At the beginning of each of his photography projects, Bruce Davidson initially views himself as an intruder. He explains that he begins his process as ‘an outsider, usually photographing other outsiders.’ Slowly, as he spends more time in their presence, his subjects relax, Davidson ‘step[s] over the line and become[s] an insider.’ This meaningful transition from outsider to insider allows Davidson to capture the stark realities of differing social attitudes, complex relationships, and intense emotions. Closely attuned to social conditions, Davidson has photographed a plethora of lesser known locations and bustling cities. Throughout his career, Davidson has maintained a critical eye on the social interactions in East Harlem, New York Metro’s underworld, Central Park, and Paris. In one particularly lengthy and fruitful project, Davidson made contact with a gang of homeless, troubled teenagers called The Jokers, whom he photographed over 11 months in New York.
In keeping with Davidson’s immersive technique, Couple Necking in the Backseat depicts two young lovers, both member of the gang, embracing in the back of a car. Their bodies meld together, with arms, shoulders, and hands locked in a tangle of sweat and vitality. When talking about his practice in the early 60s, Davidson explained that he stayed physically close to his subjects in order to ‘be almost in the picture’. Indeed, Davidson has clearly made the transition from outsider to insider within this image, sharing an intimate moment with the car’s inhabitants. The image itself is defined by quick-paced movement, the stretching country road disappearing into the distance as the car gains speed. Within the vehicle, a strong diagonal leads the viewer’s eye across the scene; beginning with two feet at the top left of the composition, running across the couple’s entwined heads, and ending by the snippet of ear shown of the anonymous driver. Using his privileged role as an insider, Davidson invites the viewer to contemplate the scene alongside the two lovers. The photographer’s close-contact with his subjects sheds the element that would usually be understood as voyeuristic, allowing the viewer to take part in a grittier, more authentic side to romance.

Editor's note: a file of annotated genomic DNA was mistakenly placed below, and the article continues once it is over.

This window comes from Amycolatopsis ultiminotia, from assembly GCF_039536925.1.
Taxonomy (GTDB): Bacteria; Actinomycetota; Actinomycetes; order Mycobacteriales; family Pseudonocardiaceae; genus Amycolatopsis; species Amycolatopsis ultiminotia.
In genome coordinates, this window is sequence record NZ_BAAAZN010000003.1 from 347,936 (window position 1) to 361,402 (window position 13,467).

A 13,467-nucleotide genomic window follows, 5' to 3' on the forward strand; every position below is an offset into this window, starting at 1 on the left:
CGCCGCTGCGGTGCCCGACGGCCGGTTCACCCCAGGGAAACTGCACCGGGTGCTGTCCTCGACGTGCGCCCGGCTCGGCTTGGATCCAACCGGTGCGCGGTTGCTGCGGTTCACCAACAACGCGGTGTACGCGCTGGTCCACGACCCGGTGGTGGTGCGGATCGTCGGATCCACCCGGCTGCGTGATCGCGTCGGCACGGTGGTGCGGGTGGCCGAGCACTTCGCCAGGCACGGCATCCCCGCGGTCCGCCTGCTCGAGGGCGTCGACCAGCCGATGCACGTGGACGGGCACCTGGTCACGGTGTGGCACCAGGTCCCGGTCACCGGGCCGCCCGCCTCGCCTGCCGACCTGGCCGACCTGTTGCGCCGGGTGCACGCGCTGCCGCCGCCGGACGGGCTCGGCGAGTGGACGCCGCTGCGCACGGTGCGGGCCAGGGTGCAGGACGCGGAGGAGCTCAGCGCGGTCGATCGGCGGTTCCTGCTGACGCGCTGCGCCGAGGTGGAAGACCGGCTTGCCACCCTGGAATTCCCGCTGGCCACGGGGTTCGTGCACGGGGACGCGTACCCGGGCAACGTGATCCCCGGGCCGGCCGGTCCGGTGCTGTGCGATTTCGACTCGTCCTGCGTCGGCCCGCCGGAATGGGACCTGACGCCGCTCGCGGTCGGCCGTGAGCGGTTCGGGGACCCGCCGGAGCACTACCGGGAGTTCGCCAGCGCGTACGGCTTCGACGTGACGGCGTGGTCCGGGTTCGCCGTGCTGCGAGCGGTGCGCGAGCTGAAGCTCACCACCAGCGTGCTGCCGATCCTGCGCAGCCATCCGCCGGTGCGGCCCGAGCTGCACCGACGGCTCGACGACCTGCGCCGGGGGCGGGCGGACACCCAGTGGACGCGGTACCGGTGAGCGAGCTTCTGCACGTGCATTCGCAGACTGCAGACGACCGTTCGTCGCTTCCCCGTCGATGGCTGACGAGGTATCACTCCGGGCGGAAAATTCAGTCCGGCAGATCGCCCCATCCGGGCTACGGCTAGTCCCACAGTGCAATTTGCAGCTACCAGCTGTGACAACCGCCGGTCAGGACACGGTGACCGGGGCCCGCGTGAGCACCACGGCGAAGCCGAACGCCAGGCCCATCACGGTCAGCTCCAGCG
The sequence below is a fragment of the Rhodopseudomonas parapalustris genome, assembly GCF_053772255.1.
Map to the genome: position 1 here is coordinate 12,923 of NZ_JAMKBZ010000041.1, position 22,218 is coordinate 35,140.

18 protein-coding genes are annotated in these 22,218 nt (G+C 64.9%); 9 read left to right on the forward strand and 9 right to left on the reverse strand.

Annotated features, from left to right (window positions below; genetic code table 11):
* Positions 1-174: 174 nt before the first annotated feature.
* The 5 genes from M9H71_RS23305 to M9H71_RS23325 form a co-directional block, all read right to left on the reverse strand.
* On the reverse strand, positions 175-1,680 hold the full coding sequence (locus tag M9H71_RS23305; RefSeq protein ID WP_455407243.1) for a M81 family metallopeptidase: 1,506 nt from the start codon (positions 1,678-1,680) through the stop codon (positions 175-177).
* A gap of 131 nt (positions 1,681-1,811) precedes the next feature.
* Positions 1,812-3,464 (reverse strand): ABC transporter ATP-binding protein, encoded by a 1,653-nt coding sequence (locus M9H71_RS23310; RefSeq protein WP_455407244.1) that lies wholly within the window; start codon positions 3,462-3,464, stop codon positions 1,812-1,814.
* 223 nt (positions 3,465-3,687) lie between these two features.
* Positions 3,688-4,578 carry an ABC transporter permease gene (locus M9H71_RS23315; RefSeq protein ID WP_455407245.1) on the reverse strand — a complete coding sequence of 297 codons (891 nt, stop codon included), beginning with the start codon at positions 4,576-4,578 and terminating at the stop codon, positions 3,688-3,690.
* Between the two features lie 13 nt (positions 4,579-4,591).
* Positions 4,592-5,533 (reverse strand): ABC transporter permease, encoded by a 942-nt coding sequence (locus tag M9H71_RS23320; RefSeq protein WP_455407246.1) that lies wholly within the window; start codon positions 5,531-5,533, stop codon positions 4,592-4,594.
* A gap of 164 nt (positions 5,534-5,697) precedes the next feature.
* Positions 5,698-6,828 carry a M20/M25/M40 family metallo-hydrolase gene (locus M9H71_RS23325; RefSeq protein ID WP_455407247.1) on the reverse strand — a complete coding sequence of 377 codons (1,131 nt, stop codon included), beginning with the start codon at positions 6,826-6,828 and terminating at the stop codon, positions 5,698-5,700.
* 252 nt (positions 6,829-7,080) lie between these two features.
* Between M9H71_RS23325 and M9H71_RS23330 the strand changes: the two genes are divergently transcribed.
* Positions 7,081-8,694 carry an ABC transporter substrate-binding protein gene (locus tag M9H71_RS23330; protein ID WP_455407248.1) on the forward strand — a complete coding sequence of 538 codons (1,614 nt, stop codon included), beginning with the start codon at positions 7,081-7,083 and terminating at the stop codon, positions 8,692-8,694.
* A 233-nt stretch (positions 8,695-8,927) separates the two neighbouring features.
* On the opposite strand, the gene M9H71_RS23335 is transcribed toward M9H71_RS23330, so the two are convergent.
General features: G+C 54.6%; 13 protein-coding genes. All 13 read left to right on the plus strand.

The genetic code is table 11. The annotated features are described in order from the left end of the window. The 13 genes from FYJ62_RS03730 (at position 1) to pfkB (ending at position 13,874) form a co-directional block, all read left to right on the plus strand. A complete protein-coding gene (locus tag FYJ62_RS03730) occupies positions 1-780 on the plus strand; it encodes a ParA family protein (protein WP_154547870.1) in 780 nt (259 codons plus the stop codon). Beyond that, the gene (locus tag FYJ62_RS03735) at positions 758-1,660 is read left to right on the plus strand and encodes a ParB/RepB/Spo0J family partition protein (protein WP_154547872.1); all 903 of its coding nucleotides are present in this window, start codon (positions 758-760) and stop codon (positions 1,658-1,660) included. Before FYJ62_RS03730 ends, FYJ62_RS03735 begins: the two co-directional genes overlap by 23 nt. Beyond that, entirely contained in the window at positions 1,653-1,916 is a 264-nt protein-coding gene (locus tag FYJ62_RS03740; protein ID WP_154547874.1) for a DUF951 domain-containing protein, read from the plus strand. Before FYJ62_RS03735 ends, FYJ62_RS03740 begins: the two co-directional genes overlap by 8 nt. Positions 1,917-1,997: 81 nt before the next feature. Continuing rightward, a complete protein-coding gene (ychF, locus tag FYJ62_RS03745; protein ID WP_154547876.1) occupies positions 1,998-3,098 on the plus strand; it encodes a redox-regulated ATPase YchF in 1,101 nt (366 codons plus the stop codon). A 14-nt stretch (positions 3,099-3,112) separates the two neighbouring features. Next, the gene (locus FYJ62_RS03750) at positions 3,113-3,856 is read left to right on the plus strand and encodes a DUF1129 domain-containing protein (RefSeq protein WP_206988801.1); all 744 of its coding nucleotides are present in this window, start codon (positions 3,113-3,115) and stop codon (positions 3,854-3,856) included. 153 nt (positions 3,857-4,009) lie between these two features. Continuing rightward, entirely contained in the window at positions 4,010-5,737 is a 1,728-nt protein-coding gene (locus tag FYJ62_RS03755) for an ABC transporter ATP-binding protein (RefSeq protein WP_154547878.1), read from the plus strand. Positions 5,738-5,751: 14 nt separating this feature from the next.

A different kiss, far removed from Davidson’s reportage-style photography, was painted by Chagall in 1915. The Birthday depicts the artist and his fiancée Bella, weeks before they were due to marry. Painted with an essence of whimsical frivolity, the couple float into the air as if buoyed by their shared devotion. The interior is vividly coloured and the furniture decorated with a high level of detail. In observing the food on the couple’s table and the view from their window, we understand how the two people live their everyday lives. However, contrary to Davidson’s image, Chagall does not invite viewers of The Birthday to share the adoration he feels for his future wife. Lacking the exclusive outsider/insider dichotomy that Davidson employs, Chagall’s viewer is left only to watch the private displays of affection shared between the couple. Not invited to share the depth of feeling within the scene, the viewer remains a voyeur, contemplating the couple from afar.
Chagall’s overt and gentle depiction of affection follows a wider tradition introduced by the Romanticists during the 19th century. Romanticism consisted of a group of European artists, writers, musicians, and intellectuals creating work characterised by an emphasis on emotion and individualism. Antonio Canova’s Neoclassical sculptural masterpiece Psyche Revived by Cupid’s Kiss is thought to encompass Romantic ideals, possibly acting as a catalyst of the movement’s rapid growth. Canova’s sculpture depicts the mythical lovers embracing in a moment of heightened feeling. The sculpture depicts Cupid awakening the lifeless Psyche with a kiss, as told in Lucius Apuleius’ Latin novel The Golden Ass. The tender moment shared between the lovers is emphasised by Canova’s carving technique which emphasises a creamy, flesh-like softness to the figures. Psyche cranes her arms, reaching up to her lover, who responds by gently cradling her head and breast, ultimately displaying a scene of unparalleled emotion. Canova’s mythical choice of subject and sculptural medium cause an obvious separation between Cupid, Psyche, and the viewer. It is clear that while viewers are invited to look upon the mythical lovers, their devotion remains private and unshared.